The United States warned on Tuesday of "serious consequences" for any renewed Russian aggression as the Western military alliance NATO met to discuss Moscow's intentions for massing troops on the border with Ukraine.
U.S. Secretary of State Antony Blinken was due to brief his 29 NATO counterparts on the U.S. intelligence picture on the group's eastern flank and in Ukraine, which is not a member.
At a news conference in Latvia before the meeting, Blinken expressed alarm at the "unusual" Russian troop movements.
"Any escalatory actions by Russia would be a great concern to the United States as they would to Latvia and any renewed aggression would trigger serious consequences," he said.
Two Russian troop build-ups this year on Ukraine's borders have alarmed the West. In May, Russian troops there numbered 100,000, the largest since Russia's annexation of Crimea in 2014, Western officials say.
Moscow has dismissed as inflammatory Ukraine's suggestions that it is preparing for an attack, said it does not threaten anyone, and defended its right to deploy troops as it wishes.
'RUSSIA'S MALIGN ACTIVITY'
NATO Secretary-General Jens Stoltenberg said ahead of the talks that Russia's intentions were unclear.
"We see heavy capabilities, we see armored units, drones, electronic warfare systems and we see tens of thousands combat-ready Russian troops," he added.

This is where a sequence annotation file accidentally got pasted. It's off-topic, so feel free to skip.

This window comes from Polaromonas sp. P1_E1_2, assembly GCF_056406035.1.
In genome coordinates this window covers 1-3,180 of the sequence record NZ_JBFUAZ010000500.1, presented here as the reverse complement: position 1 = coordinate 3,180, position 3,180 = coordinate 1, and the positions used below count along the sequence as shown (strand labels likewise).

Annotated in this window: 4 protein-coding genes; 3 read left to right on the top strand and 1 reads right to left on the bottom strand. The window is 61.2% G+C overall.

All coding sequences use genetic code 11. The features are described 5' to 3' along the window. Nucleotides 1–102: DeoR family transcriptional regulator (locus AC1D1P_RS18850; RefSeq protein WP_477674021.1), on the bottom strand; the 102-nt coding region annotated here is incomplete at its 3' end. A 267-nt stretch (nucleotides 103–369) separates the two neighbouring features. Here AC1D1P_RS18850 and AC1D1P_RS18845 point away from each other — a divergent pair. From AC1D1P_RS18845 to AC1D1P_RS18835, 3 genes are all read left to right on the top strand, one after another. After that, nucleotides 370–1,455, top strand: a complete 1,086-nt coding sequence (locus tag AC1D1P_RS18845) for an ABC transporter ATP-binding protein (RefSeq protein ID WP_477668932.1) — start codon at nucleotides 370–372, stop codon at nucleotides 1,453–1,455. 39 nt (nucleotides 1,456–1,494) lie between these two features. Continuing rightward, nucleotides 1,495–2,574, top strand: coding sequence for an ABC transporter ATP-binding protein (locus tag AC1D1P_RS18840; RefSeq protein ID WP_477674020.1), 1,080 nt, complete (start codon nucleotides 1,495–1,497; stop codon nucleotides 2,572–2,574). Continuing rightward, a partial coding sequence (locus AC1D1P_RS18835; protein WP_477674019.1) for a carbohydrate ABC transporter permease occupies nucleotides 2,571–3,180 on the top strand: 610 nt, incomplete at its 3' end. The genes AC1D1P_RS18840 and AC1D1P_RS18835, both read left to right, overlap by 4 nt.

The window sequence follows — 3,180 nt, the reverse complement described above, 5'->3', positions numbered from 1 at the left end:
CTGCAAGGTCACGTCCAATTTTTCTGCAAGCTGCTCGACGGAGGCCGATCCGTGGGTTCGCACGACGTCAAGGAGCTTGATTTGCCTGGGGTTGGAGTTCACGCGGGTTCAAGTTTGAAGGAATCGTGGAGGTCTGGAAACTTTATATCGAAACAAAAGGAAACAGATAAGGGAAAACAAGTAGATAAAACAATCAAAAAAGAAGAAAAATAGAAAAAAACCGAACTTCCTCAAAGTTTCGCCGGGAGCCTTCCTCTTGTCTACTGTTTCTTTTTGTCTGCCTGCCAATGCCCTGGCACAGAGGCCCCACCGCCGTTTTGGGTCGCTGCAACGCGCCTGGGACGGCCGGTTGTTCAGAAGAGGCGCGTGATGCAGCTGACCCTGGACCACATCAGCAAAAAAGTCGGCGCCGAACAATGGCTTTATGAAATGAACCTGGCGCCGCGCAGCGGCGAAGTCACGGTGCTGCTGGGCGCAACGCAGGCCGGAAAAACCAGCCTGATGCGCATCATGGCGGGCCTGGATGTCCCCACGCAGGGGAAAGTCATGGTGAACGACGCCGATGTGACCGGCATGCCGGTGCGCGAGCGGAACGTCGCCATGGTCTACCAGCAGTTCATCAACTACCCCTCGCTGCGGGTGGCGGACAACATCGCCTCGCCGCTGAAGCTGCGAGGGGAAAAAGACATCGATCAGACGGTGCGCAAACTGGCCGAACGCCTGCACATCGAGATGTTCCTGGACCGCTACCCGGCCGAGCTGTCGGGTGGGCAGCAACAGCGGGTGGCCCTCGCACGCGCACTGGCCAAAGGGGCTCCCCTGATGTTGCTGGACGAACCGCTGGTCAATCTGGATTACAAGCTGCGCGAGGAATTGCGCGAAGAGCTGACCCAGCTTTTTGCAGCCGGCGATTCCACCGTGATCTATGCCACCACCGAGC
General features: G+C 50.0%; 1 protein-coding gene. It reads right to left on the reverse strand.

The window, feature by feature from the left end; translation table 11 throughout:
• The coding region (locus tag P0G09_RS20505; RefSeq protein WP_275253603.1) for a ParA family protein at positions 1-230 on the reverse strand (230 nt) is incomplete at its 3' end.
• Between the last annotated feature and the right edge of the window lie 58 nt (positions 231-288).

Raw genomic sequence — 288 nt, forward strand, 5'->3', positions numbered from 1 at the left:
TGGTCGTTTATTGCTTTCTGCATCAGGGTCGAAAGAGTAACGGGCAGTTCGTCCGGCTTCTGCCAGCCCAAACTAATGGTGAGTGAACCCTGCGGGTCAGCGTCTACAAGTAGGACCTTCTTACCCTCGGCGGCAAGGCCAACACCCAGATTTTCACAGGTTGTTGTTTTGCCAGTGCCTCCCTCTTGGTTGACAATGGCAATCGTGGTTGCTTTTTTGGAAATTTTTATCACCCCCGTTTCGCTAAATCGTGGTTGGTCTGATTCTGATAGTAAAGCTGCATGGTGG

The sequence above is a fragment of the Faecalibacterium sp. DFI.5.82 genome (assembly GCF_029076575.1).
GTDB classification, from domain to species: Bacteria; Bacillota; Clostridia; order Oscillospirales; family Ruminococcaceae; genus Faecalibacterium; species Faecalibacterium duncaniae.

NATO member Britain echoed Blinken's warning.
"We will stand with our fellow democracies against Russia's malign activity. We will support Ukraine and stability in the Western Balkans," said British Foreign Secretary Liz Truss.
"Any suggestion that NATO is provoking the Russians is clearly false. Any action by Russia to undermine the freedom and democracy that our partners enjoy would be a strategic mistake."
Adding to concerns, Belarus on Monday announced joint military drills with Russia on its border with Ukraine and accused NATO of building up offensive capabilities near its territory.
President Alexander Lukashenko, whom the West accuses of seeking to divide the European Union by sending Middle Eastern migrants to the border of NATO members Poland, Latvia and Lithuania, warned Minsk would not sit on the sidelines in case of war.
"It is clear whose side Belarus will be on," he said, referring to Moscow, whose financial and political backing helped him weather mass public protests in August, 2020.
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